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Figure 4. Morphological changes in Porphyromonas gingivalis following treatment with the three components of HNS. (a) Representative photographs of P. gingivalis following treatment with HNS, the extract of one of the three components of HNS (500 µg/mL), or ampicillin sodium (ABPC; 50 µg/mL) for 48 h, viewed under a transmission electron microscope with negative staining. Bars represent 1 µm. (b) Area of P. gingivalis treated with HNS, the extract of one of the three components of HNS (500 µg/mL), or ABPC (50 µg/mL) for 48 h. The area was measured at 5 arbitrary points in bacteria treated with the crude drugs. Data represent means ± SD (n = 5). ** p < 0.01 vs. the control group (Tukey’s multiple comparison test).
Figure 4. Morphological changes in Porphyromonas gingivalis following treatment with the three components of HNS. (a) Representative photographs of P. gingivalis following treatment with HNS, the extract of one of the three components of HNS (500 µg/mL), or ampicillin sodium (ABPC; 50 µg/mL) for 48 h, viewed under a transmission electron microscope with negative staining. Bars represent 1 µm. (b) Area of P. gingivalis treated with HNS, the extract of one of the three components of HNS (500 µg/mL), or ABPC (50 µg/mL) for 48 h. The area was measured at 5 arbitrary points in bacteria treated with the crude drugs. Data represent means ± SD (n = 5). ** p < 0.01 vs. the control group (Tukey’s multiple comparison test).
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Figure 5. Growth-inhibitory effects of platycodin D against Porphyromonas gingivalis. P. gingivalis JCM12257 were treated with platycodin D for 48 h. An aliquot of the liquid culture was then inoculated onto a CDC anaerobic plate and cultured for 2 d in an anaerobic atmosphere, following which the number of colony-forming units was counted. Data points represent the numbers of viable cells in a culture medium or culture medium containing HNS and represent means ± SD (n = 3). * p < 0.05, ** p < 0.01 vs. the untreated group (Tukey’s multiple comparison test).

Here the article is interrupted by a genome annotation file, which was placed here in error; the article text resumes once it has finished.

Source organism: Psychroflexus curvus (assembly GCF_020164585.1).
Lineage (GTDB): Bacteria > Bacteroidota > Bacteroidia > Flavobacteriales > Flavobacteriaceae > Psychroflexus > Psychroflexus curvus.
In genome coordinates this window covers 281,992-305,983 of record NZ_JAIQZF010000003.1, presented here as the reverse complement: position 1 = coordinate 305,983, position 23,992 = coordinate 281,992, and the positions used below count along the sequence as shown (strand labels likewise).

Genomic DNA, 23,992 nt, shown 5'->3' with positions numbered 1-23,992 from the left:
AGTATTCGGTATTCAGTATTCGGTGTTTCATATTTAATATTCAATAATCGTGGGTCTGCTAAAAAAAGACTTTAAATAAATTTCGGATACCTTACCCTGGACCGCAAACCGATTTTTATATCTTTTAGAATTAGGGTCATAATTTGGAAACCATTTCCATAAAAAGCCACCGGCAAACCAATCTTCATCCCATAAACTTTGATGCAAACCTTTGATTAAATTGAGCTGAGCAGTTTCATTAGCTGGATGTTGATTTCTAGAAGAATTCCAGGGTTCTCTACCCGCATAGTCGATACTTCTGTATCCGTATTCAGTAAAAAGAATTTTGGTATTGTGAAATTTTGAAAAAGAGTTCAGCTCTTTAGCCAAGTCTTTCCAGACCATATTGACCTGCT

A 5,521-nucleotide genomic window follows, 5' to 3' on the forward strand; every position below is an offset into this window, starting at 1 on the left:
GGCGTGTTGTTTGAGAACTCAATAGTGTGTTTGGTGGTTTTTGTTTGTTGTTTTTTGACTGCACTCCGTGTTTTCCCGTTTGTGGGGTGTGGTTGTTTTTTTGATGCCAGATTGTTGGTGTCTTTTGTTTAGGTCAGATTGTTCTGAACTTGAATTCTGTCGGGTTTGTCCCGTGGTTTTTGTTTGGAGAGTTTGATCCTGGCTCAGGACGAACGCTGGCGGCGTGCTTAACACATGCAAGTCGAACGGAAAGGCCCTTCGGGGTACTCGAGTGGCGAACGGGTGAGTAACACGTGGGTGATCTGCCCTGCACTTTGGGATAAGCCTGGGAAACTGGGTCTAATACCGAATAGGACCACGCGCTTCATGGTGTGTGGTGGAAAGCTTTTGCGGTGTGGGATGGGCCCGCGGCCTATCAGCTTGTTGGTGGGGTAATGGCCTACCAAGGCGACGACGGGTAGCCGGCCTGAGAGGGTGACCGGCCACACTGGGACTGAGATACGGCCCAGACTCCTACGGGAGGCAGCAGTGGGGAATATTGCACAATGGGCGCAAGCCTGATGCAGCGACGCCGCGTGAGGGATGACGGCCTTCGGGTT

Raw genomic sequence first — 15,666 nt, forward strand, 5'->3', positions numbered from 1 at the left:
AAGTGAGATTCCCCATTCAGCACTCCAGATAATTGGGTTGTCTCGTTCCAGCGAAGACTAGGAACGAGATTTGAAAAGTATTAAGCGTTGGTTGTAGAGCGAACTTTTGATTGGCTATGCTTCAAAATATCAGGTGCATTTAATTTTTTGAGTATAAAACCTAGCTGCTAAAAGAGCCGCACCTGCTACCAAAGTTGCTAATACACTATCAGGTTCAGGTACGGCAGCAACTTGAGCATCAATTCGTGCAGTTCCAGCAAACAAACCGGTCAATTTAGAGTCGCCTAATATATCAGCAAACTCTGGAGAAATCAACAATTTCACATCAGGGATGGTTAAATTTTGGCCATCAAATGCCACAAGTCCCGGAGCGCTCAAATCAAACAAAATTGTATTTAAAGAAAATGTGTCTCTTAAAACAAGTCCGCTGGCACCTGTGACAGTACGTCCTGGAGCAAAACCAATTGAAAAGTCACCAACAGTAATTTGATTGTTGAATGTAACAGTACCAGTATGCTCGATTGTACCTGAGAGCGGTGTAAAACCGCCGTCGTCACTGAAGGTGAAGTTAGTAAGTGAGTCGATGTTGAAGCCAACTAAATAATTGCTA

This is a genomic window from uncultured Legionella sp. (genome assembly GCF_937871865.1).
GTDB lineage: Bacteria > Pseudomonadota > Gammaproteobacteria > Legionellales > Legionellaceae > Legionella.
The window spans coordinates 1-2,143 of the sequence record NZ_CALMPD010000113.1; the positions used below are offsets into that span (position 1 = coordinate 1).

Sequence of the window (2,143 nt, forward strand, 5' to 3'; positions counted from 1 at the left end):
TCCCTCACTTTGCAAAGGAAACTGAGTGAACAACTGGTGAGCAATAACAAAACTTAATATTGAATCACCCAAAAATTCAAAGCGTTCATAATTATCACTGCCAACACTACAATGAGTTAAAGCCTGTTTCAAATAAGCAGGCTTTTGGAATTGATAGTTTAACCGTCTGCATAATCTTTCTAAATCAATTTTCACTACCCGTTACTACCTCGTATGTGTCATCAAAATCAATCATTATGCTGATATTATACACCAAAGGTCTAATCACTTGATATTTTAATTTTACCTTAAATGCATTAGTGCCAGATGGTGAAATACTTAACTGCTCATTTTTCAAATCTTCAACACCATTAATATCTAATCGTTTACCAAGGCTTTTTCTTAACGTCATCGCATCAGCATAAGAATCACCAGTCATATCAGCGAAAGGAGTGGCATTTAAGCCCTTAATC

Figure 5. Growth-inhibitory effects of platycodin D against Porphyromonas gingivalis. P. gingivalis JCM12257 were treated with platycodin D for 48 h. An aliquot of the liquid culture was then inoculated onto a CDC anaerobic plate and cultured for 2 d in an anaerobic atmosphere, following which the number of colony-forming units was counted. Data points represent the numbers of viable cells in a culture medium or culture medium containing HNS and represent means ± SD (n = 3). * p < 0.05, ** p < 0.01 vs. the untreated group (Tukey’s multiple comparison test).
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Figure 6. Time-kill analysis of platycodin D against Porphyromonas gingivalis. P. gingivalis JCM12257 (1 × 106 colony-forming units) were treated with platycodin D (0, 10, 50, or 100 µg/mL), and ampicillin sodium (ABPC; 50 µg/mL) for 30 min. An aliquot of each liquid culture was then inoculated onto a CDC anaerobic plate and cultured for 2 d in an anaerobic atmosphere, following which the number of colony-forming units was counted. Data represent means ± SD (n = 3). * p < 0.05, ** p < 0.01 vs. each 0 min group (Student’s t-test).
Figure 6. Time-kill analysis of platycodin D against Porphyromonas gingivalis. P. gingivalis JCM12257 (1 × 106 colony-forming units) were treated with platycodin D (0, 10, 50, or 100 µg/mL), and ampicillin sodium (ABPC; 50 µg/mL) for 30 min. An aliquot of each liquid culture was then inoculated onto a CDC anaerobic plate and cultured for 2 d in an anaerobic atmosphere, following which the number of colony-forming units was counted. Data represent means ± SD (n = 3). * p < 0.05, ** p < 0.01 vs. each 0 min group (Student’s t-test).